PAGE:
Nonprofit Accounting Basics

How Nonprofits Can Better Manage Overhead Expenses


Managing a nonprofit organization’s overhead (management and general) expenses is just as important as managing program and fundraising expenses. Most nonprofits would not dispute this statement. However, most organizations tend to put an inordinate focus on managing program and fundraising expenses and ignore or not give equal attention to managing overhead expenses.

There are only three expense categories required to be summarized on nonprofit financial statements (statement of activities and functional statement of expenses) under United States generally accepted accounting principles (GAAP): program, fundraising, and management and general. These categories also appear on the statement of functional expenses on page 10, Part IX, of the Form 990.
If managing overhead expenses was no big deal, this category would not be included in the “big 3” expense categories on the two most important financial reporting mechanisms, GAAP financial statements and the Form 990.

To correct this imbalance, we need to draw attention to, and take a more active role in, managing overhead expenses. Using these three approaches will help your organization gain momentum for more active management of overhead.

First, schedule regular financial acumen training for management and staff covering the basic concepts related to overhead expenses to improve their understanding and heighten awareness. Start with a general explanation of direct vs. indirect (shared) costs and explain how some, but not all, shared costs are applied (recorded) as overhead expenses. A shared cost that benefits the organization as a whole (occupancy, insurance, internet services, etc.) are applied to overhead. A shared cost that benefits two or more specific programs (for example, event cancellation insurance covering two events, the spring gala and the fall annual meeting), can be split-allocated to both programs as direct costs.

Next, segment overhead expenses into three component parts; occupancy, labor, and other overhead expenses. This approach will enhance understanding of overhead and isolate shorter-term controllable costs (labor and other) from longer-term static costs (occupancy). Here the focus is on the short-term controllable aspects of overhead expense that can be managed and promptly changed when necessary.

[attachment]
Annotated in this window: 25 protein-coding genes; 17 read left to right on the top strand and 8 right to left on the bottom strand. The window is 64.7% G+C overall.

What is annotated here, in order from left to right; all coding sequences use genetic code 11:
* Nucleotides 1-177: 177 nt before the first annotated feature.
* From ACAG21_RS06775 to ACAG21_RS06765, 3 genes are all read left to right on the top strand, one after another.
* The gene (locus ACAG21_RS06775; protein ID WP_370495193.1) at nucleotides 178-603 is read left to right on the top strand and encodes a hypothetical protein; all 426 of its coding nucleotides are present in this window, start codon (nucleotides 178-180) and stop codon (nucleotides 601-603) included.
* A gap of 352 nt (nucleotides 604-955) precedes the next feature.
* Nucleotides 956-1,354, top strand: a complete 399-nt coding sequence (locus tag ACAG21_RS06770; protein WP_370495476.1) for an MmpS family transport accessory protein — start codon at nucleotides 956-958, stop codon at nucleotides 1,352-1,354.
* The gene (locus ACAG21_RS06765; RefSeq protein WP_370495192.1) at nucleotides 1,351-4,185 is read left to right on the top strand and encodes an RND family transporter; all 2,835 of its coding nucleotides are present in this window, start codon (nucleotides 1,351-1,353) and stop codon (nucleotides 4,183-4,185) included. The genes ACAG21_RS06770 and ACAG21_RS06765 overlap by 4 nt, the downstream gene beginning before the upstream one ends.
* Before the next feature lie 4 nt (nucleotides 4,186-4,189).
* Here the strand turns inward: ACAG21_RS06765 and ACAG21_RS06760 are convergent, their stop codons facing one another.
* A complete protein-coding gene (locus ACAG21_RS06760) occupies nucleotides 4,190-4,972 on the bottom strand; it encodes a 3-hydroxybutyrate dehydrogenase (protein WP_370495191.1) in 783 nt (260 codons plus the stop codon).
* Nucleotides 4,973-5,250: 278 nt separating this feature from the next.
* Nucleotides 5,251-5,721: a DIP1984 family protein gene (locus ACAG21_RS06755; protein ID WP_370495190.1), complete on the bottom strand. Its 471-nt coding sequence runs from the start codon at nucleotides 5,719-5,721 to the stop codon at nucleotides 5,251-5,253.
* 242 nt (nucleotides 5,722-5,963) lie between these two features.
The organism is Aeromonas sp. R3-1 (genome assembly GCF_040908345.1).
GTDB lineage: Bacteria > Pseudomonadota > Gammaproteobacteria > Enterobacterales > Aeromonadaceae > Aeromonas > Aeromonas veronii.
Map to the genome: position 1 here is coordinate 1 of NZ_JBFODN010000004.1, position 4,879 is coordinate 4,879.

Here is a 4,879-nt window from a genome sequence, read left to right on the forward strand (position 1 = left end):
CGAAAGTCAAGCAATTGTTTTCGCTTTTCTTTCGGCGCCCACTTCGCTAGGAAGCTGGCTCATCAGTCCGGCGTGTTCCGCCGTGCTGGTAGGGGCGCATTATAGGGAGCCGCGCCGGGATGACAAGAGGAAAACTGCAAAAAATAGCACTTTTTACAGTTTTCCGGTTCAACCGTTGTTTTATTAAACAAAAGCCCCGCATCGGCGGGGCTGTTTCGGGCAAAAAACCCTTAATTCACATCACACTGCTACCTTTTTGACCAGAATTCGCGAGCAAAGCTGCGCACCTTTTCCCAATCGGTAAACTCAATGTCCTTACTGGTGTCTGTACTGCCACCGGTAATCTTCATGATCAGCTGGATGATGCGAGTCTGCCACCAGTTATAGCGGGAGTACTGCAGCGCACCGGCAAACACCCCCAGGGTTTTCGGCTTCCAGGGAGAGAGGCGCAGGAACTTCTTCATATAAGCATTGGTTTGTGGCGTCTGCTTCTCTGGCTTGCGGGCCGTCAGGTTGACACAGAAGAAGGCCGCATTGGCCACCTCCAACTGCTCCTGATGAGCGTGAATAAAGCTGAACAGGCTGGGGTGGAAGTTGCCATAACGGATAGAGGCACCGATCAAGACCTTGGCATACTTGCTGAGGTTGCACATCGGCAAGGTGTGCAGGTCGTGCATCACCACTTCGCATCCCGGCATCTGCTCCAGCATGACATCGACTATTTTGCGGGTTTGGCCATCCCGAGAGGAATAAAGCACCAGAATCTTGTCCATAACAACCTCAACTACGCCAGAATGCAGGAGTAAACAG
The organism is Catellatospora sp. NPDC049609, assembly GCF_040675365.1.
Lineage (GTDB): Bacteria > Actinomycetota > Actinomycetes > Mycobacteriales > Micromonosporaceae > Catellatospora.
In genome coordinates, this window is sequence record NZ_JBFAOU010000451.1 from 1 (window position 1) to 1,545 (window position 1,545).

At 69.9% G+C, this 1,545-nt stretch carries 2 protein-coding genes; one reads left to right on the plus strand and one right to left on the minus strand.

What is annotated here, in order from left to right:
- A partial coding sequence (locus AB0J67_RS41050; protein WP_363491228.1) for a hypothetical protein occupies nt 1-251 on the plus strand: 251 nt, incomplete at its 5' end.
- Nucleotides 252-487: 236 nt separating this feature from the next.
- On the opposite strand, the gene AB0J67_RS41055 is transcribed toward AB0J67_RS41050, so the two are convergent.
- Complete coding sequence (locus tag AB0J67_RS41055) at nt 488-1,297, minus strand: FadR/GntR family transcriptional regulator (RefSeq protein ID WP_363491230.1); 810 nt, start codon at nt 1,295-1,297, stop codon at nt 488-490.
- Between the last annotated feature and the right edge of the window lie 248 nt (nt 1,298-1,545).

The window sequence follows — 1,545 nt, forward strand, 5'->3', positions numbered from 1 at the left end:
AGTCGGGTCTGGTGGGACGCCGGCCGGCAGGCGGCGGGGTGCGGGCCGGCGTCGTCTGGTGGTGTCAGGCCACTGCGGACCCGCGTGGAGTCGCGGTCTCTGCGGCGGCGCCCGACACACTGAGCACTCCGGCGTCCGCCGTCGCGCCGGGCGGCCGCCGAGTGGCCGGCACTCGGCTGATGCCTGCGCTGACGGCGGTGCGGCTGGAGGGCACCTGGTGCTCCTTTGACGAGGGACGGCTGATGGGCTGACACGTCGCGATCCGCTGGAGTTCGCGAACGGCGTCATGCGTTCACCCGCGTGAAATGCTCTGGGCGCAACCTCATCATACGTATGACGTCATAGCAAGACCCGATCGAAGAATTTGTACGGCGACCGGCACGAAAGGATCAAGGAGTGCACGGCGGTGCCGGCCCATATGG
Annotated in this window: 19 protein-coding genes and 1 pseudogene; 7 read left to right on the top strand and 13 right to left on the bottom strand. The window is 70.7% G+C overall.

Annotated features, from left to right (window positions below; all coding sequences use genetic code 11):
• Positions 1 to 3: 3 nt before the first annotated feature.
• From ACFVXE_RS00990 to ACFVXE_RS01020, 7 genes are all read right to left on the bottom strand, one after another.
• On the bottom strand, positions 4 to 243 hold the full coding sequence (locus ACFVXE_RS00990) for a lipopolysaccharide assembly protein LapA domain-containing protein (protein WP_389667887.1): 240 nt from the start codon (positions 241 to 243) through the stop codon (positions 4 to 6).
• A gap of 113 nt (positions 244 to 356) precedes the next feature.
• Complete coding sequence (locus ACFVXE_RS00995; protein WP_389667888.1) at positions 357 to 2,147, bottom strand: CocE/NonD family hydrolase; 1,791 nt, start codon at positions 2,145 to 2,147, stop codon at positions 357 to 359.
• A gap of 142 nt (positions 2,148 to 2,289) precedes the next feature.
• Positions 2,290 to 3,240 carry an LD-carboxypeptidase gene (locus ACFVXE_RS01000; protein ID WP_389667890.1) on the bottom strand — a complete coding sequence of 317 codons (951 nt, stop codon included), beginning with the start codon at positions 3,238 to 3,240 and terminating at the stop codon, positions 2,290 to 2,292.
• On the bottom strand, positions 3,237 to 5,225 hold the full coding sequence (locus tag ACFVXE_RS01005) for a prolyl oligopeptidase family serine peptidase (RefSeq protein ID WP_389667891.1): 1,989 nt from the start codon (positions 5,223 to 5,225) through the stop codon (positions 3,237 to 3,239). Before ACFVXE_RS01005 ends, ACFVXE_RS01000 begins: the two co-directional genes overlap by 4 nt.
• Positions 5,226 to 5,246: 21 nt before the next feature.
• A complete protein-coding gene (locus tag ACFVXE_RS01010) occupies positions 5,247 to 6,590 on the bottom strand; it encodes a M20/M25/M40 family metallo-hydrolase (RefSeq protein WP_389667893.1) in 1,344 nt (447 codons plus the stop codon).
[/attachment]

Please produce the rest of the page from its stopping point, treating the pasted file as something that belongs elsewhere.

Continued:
Conclude by establishing specific performance goals for overhead expenses. This will spark nonprofits to better manage overhead expenses by both raising awareness and providing a call to action when performance shifts or erodes. Performance goals work best for situations that can be actively managed and adjusted to changing conditions, such as a delay in the start of a new program, cancellation of an event, or an unexpected increase in information technology (IT) costs, all of which could force additional costs into overhead expenses.

Planning Tip – To improve administration and performance of your nonprofit organization’s overhead expenses, assign management and performance reporting responsibilities to a specific department, management team, or individual. Make sure to include overhead performance in financial reporting, both internally to the senior management team and externally to the Board and general public. Regular oversight reporting that includes descriptions of changing trends will bring overhead expenses into a proper light and stimulate active management discussions. 

These approaches will be helpful in many ways. One of the main benefits comes from making staff more aware and better able to recognize how changing conditions and slipping compliance (bad habits) directly impact performance related to overhead expenses. For example, staff members are often reluctant to put in the additional effort and documentation to assign shared costs to direct program expenses. This is especially true for indirect labor allocations. Rising indirect labor in overhead expenses is usually an indication that detailed contemporaneous timekeeping habits are eroding. Highlighting the importance of managing overhead expenses will help to address these bad habits.

These approaches will also encourage active management of overhead costs that are hard to control in the short term, such as occupancy. Recognizing changing occupancy needs and conditions will impact planning to meet future occupancy requirements. These efforts may not change current overhead expenses but will directly impact future overhead budgets.

Overhead expenses are often considered a “fait accompli” by nonprofit organizations and thus ignored. Overhead expenses are controllable if actively managed. Moreover, rising overhead expenses are a problem that can be managed and corrected. The bigger problem is being caught off guard and not having a plan of action.